It’s almost like Christmas and your birthday happening all at once, as two of the most historically significant Corvettes come up for auction, together.
As part of the 2019 Mecum Kissimmee Auction in January, a 1963 C2 Corvette convertible given to legendary GM design boss Harley J. Earl, and a 1964 C2 Corvette coupe given to his protege and successor Bill Mitchell, will be bundled together making for what’s sure to be one of the most expensive Corvette sales.
Produced under Shop Order 10323, the Harley Earl Corvette, a 1963 convertible, was given to Earl by his former colleagues at GM Design. The car was actually dropped off in the driveway of his home in Palm Beach, Florida before Earl proceeded to use the car as his daily driver for two years, even using it as a parade car during the 1965 Daytona 500. It was finished in Blue Metallic and with a white stripe overlaid that was a forerunner to the 1967 big-block Stingray stripe treatment.
Inside, there are special metal foot-well plates, custom leather seats with white accent stripes, and the door panels feature brushed-metal accent panels with Corvette emblems set into white inserts. The car has a 327 CI small-block and a four-speed manual transmission.
Interestingly, while the Earl Corvette bears a 1963 serial number, it incorporates numerous 1965 production components, including the hood and exterior emblems, interior control knobs, and 4-wheel disc brakes. It also sports a few items that never made production, like the side-exit exhaust pipes which exit through an opening behind the front wheel wells, one of only four Corvettes ever built with this system.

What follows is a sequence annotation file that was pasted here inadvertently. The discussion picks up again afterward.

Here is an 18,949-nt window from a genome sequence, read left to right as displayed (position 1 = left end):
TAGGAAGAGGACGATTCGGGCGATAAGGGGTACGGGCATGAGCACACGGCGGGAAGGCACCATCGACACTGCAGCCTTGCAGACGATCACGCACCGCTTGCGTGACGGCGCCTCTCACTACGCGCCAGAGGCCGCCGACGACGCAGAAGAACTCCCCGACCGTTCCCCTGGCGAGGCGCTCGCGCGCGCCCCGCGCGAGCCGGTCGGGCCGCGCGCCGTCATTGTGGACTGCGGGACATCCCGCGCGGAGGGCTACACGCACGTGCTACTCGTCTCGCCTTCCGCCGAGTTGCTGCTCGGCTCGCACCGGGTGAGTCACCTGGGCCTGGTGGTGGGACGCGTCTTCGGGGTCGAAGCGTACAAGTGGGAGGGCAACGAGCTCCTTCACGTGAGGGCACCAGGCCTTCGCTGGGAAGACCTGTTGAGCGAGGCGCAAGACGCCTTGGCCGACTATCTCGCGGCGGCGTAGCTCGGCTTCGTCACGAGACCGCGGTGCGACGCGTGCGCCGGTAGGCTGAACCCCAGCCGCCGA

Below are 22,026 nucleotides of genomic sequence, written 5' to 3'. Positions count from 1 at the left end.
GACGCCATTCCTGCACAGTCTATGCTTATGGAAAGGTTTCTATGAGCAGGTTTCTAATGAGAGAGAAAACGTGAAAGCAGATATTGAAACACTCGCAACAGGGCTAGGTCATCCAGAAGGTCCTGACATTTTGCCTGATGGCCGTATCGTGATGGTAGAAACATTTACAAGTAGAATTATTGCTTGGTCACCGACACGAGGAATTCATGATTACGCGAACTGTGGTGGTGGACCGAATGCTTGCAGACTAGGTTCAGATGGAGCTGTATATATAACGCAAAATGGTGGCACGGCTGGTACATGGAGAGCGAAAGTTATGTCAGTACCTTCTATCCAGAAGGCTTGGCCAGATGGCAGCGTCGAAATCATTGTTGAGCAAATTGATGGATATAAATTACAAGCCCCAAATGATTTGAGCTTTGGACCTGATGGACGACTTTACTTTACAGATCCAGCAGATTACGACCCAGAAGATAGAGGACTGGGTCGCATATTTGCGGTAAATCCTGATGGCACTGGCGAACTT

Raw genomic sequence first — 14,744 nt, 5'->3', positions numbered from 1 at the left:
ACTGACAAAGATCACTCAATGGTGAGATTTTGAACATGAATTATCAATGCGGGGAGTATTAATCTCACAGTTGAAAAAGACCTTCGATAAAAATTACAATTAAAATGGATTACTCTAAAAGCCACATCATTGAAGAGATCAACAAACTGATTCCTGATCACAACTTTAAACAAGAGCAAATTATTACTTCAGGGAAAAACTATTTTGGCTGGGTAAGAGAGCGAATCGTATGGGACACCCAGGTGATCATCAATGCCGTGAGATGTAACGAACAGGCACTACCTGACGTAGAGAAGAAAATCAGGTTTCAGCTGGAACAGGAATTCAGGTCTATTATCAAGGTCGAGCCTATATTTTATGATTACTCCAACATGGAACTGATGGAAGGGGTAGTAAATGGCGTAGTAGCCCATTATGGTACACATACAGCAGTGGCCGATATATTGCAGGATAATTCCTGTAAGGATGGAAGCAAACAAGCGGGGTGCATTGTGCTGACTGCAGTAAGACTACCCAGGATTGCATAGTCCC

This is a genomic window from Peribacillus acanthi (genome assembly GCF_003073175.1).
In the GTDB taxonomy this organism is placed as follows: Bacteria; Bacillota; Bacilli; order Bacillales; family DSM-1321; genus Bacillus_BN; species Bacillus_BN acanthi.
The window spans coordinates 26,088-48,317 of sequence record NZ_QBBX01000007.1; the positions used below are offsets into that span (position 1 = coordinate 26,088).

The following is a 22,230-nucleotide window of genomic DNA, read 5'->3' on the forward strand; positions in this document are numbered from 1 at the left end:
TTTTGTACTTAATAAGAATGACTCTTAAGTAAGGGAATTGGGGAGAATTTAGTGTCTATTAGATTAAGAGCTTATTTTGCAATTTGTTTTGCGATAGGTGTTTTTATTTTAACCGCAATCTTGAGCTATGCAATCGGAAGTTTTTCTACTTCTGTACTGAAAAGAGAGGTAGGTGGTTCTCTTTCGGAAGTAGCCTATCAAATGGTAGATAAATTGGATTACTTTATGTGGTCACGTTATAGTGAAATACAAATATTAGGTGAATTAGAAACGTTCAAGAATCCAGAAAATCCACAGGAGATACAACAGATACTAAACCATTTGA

The 1964 Bill Mitchell C2 Corvette coupe was also painted in the distinctive Blue Metallic paint, with a special die-cast front grille and matching dual front fender vents. Other notable differences from contemporary production coupes include the absence of side vent windows, a nod to the Astro Ventilation system that would eventually arrive in 1968, and a third brake light added to the Corvette’s conventional dual light arrays.
GM stylists used padded leather upholstery dyed to match the body color, also covering the center console, the instrument cluster, and the glovebox panel. There’s also the unique “chaser” lights set into the brushed-metal panels on the door panels. GM stylists made extensive use of padded leather upholstery dyed to match the body color, even using it to cover the console and the instrument and glovebox panels. Other notable custom touches include the color-matched seat belts, and a unique automatic shifter, similar to the unit used on the 1964 Buick Riviera. Mitchell’s car features a high-performance small-block V8 coupled to a 3-speed Turbo Hydra-Matic, a combination which wasn’t available until 1968.